New York-based Boundless, a provider of geospatial services has launched what it calls the world’s first open GIS ecosystem. The offering extends the capabilities of Boundless GIS, a subscription GIS service and Boundless Desktop, the company’s full-featured desktop GIS system.
Boundless is a newer entrant into the geospatial market, competing against heavyweights like Esri. But, the company has backing from In-Q-Tel, the CIA’s venture capital arm, as well as other private investors, providing a cash infusion that has elevated the company rapidly.
With its new open-source platform, Boundless is aiming at clients that need scalability and want to avoid expensive licensing agreements. “We all know that the “where” in business and government is becoming more and more important,” explains Boundless Chief Evangelist Anthony Calamito in an interview with CivSource. “Google has made geospatial ordinary in the sense that people now feel comfortable pulling up mapping applications to improve decision making. As a result, we’ve seen a significant growth in the demand for geo-enabled services which provide mapping data.”
Calamito says the new ecosystem is a response to that demand. Boundless runs on an open-source platform that is license-free and cloud-based. Boundless Connect is designed to provide an educational and support platform with tutorials for setting up services as well as an application marketplace to extend the platform’s capabilities. Connect works with Boundless GIS, which is basically straight up geospatial software based on QGIS, offering all of the features mapping users have come to expect. By avoiding licensing agreements, Boundless says it can work around a lot of procurement problems at the government level and get into organizations rapidly. Users will pay for support and can pay for applications in the marketplace, but those additions are typically within discretionary spending limits.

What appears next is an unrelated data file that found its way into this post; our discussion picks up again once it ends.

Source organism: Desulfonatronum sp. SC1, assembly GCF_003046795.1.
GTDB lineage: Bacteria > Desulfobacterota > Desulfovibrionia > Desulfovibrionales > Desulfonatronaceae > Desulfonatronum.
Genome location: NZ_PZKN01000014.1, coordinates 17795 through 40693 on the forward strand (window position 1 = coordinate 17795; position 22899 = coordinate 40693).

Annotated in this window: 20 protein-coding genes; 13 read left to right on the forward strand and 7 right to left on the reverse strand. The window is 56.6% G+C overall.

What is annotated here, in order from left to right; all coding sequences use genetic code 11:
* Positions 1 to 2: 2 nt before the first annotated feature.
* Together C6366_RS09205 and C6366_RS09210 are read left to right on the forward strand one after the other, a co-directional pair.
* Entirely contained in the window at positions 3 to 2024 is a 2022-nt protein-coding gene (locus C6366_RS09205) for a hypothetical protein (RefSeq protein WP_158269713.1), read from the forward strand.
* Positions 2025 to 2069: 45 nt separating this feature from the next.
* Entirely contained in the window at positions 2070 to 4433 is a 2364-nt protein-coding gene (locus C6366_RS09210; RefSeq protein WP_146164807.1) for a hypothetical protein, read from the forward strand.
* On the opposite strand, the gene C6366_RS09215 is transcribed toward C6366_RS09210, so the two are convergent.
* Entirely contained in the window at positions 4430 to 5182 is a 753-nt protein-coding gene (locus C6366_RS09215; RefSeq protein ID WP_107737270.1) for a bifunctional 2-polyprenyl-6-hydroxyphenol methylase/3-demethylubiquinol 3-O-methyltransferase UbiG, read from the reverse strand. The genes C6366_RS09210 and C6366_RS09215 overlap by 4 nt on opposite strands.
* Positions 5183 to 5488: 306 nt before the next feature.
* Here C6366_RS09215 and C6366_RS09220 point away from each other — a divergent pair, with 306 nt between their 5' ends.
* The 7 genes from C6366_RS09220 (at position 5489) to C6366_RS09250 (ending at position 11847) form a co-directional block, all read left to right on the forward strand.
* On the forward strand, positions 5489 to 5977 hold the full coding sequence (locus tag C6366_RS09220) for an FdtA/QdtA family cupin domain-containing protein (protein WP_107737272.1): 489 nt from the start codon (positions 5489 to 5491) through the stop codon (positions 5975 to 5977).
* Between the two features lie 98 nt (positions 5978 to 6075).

The company already has a government client roster that includes the National Oceanic and Atmospheric Administration; Port of Seattle; Louisiana Department of Health and Hospitals, and TriMet.
“What we’ve seen from clients is that they have had a hard time scaling their GIS capabilities without a penalty,” adds Boundless CEO Andy Dearing. “If you’ve got a terabyte of images that you need to be able to analyze over the course of four days and then scale back down, it’s very hard to do that with many of the current systems. You can’t get a four-day license with traditional GIS services. We wanted to create something that can handle those needs, is cloud ready and doesn’t require a lot of technical expertise.”
Both Dearing and Calamito envision a use case where clients can use Boundless in addition to other GIS services but without yet another procurement relationship. The company is squarely focused on being able to take in the rapidly growing amount of images from things like IoT projects, drones, security cameras and a whole range of other sources seamlessly, without resource limits.
“Within the ecosystem, we expect that users will build a community of shared information and solutions that governments or any user can tap to expand their GIS abilities,” says Calamito. “We feel like being open-source gives our users the potential to get over a lot of the challenges that are on proprietary systems.”
The offering is available to all audiences as of today.